A Few Things You'll Want To Know About Interior Demolition When Upgrading Your Kitchen

10 October 2017
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Removing an interior wall is often done when renovating an older home. If your home is several years old, it may have a small kitchen that is separate from the rest of the house. Removing a wall and making one large room out of two small rooms will totally change the look and function of your home. Here are a few things to know about interior demolition when it comes to upgrading your kitchen.

Obtain Proper Permits

You'll probably need a permit from your city to renovate your home. You may even need a separate permit for interior demolition. Obtaining a permit is necessary to avoid fines and to make sure you won't run into problems if you decide to sell your home in the future. You might be required to hire a contractor to ensure the job is done safely. If you do it yourself, you'll also need to turn off utilities since your kitchen has multiple plumbing and electrical outlets.

Get Help With Load Bearing Walls

You might be able to knock out a non-load bearing wall yourself using a sledge hammer, but a load bearing wall is a different story. It's best to hire an interior demolition contractor from a company like National Concrete Cutting to handle this job so you don't affect the structure of your home by knocking out a support wall. The contractor may need to install support beams in place of the wall which help bear the weight of the home. They won't take up much space, so you'll still have an open kitchen. You may also want to get help from the contractor when you remove old kitchen cabinets, heavy countertops, and kitchen islands. One benefit of hiring a contractor is having a crew to move out heavy building materials and having access to the necessary tools to get the job done quickly. Demolishing and handling materials on your own may be very difficult.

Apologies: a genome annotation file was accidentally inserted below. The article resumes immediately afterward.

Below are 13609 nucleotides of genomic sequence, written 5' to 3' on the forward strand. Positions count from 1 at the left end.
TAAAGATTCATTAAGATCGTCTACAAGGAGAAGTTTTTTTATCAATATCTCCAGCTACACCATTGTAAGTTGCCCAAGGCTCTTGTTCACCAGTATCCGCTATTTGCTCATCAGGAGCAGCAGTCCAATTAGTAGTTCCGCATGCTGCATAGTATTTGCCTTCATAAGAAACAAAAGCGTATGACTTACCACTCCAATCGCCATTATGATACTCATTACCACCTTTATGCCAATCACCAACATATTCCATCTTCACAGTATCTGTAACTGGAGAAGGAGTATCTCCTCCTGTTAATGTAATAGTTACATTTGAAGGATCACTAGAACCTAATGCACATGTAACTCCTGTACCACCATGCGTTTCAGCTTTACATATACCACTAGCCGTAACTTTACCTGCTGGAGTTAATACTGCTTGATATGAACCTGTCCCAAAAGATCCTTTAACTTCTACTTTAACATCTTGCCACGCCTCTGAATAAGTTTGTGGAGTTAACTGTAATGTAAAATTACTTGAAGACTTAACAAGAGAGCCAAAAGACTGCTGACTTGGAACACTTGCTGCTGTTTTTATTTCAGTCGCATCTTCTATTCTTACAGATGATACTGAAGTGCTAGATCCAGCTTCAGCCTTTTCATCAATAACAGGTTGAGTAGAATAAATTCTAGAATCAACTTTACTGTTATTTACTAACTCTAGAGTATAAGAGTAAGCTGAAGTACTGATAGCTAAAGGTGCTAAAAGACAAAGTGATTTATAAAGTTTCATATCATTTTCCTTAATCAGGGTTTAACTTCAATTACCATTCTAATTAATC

Check For Asbestos And Lead First

If you plan to demolish your kitchen and adjoining room down to the studs, you'll want to check for hazardous materials first. If your flooring has asbestos, it must be removed by a contractor since it is dangerous to remove asbestos as a DIY project. Damaged asbestos can release fibers into the air, where you breathe them in. Lead dust is another hazard that can become airborne during demolition. You may not even realize you have these dangers in your home if the floor and walls have been covered with other materials for years. This is one reason calling in a contractor for demolition is usually the best idea.

If the items you have removed from your home are still in good shape or if they can be recycled, the contractor may save them rather than haul them to the dump. You may be able to save some materials yourself and sell them to help pay for the cost of demolition. Cabinets, carpet, and even concrete can be recycled or reused elsewhere.